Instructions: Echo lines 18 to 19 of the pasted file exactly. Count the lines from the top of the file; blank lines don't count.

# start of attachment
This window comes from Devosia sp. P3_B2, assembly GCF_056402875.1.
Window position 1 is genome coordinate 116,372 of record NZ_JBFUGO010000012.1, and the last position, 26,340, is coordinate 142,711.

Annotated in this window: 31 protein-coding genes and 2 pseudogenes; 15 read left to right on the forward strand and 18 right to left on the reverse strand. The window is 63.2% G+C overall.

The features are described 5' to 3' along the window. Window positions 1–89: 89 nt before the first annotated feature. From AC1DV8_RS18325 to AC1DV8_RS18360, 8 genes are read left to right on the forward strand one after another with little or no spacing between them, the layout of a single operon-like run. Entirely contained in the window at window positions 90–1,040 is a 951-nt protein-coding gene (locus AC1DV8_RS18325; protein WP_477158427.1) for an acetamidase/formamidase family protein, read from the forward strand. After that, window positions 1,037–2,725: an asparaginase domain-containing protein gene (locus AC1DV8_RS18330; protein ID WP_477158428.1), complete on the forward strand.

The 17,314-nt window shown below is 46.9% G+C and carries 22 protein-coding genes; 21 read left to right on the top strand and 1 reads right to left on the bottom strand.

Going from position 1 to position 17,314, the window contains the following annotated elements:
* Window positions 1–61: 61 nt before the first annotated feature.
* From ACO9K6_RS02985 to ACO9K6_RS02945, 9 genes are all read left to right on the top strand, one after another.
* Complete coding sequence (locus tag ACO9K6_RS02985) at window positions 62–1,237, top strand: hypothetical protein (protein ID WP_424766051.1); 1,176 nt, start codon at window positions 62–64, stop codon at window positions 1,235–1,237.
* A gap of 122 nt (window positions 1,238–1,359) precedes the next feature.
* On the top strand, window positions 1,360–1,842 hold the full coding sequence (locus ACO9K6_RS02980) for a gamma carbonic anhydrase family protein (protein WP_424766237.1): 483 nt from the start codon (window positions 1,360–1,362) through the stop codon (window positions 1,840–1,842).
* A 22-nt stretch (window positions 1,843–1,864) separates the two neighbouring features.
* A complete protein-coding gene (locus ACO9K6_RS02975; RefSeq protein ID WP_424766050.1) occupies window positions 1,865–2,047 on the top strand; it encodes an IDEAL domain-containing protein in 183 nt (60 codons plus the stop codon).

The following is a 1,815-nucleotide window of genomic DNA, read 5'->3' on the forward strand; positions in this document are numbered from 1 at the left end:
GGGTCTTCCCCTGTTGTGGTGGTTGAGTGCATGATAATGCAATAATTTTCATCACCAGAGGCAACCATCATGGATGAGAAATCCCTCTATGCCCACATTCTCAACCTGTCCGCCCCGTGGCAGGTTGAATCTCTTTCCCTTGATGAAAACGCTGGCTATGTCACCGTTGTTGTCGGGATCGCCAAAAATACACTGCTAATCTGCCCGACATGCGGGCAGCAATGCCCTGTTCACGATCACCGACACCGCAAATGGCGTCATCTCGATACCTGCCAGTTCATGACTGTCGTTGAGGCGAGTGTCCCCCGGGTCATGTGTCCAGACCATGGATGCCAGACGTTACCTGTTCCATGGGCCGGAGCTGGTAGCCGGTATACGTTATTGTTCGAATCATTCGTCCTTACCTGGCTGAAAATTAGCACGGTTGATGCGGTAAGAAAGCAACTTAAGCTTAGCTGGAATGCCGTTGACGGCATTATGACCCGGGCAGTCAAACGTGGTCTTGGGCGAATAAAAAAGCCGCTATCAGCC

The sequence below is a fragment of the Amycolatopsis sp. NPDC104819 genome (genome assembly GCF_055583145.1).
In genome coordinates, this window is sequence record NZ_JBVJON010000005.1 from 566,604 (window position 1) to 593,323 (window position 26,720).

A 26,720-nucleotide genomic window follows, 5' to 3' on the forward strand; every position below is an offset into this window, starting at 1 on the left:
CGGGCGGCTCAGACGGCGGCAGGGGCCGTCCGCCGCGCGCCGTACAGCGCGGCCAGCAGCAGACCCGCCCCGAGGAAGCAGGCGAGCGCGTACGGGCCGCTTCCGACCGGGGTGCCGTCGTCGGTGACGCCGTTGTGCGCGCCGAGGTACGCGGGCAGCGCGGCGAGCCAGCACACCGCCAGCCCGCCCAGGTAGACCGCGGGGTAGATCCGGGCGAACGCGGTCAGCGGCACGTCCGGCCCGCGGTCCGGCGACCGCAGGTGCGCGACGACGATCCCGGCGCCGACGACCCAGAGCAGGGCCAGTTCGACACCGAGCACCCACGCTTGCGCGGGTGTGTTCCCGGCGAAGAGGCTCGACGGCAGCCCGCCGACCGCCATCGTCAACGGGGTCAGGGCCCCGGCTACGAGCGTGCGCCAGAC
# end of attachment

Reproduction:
A 26,720-nucleotide genomic window follows, 5' to 3' on the forward strand; every position below is an offset into this window, starting at 1 on the left:
CGGGCGGCTCAGACGGCGGCAGGGGCCGTCCGCCGCGCGCCGTACAGCGCGGCCAGCAGCAGACCCGCCCCGAGGAAGCAGGCGAGCGCGTACGGGCCGCTTCCGACCGGGGTGCCGTCGTCGGTGACGCCGTTGTGCGCGCCGAGGTACGCGGGCAGCGCGGCGAGCCAGCACACCGCCAGCCCGCCCAGGTAGACCGCGGGGTAGATCCGGGCGAACGCGGTCAGCGGCACGTCCGGCCCGCGGTCCGGCGACCGCAGGTGCGCGACGACGATCCCGGCGCCGACGACCCAGAGCAGGGCCAGTTCGACACCGAGCACCCACGCTTGCGCGGGTGTGTTCCCGGCGAAGAGGCTCGACGGCAGCCCGCCGACCGCCATCGTCAACGGGGTCAGGGCCCCGGCTACGAGCGTGCGCCAGAC